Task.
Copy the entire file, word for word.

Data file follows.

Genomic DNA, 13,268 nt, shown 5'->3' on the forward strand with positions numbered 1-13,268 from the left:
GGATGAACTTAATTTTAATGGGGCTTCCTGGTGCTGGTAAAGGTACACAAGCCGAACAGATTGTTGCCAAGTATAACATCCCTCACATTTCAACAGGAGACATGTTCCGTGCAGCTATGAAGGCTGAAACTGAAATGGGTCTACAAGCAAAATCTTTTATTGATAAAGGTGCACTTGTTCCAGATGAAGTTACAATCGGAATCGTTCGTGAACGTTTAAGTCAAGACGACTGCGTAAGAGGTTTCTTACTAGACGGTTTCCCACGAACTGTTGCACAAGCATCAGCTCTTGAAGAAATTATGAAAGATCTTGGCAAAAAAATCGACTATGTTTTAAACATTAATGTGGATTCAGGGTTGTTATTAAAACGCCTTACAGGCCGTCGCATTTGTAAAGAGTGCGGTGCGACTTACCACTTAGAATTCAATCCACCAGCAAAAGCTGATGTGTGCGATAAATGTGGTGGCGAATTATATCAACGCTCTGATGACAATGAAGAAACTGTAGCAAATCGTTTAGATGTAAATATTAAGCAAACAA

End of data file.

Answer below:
Genomic DNA, 13,268 nt, shown 5'->3' on the forward strand with positions numbered 1-13,268 from the left:
GGATGAACTTAATTTTAATGGGGCTTCCTGGTGCTGGTAAAGGTACACAAGCCGAACAGATTGTTGCCAAGTATAACATCCCTCACATTTCAACAGGAGACATGTTCCGTGCAGCTATGAAGGCTGAAACTGAAATGGGTCTACAAGCAAAATCTTTTATTGATAAAGGTGCACTTGTTCCAGATGAAGTTACAATCGGAATCGTTCGTGAACGTTTAAGTCAAGACGACTGCGTAAGAGGTTTCTTACTAGACGGTTTCCCACGAACTGTTGCACAAGCATCAGCTCTTGAAGAAATTATGAAAGATCTTGGCAAAAAAATCGACTATGTTTTAAACATTAATGTGGATTCAGGGTTGTTATTAAAACGCCTTACAGGCCGTCGCATTTGTAAAGAGTGCGGTGCGACTTACCACTTAGAATTCAATCCACCAGCAAAAGCTGATGTGTGCGATAAATGTGGTGGCGAATTATATCAACGCTCTGATGACAATGAAGAAACTGTAGCAAATCGTTTAGATGTAAATATTAAGCAAACAA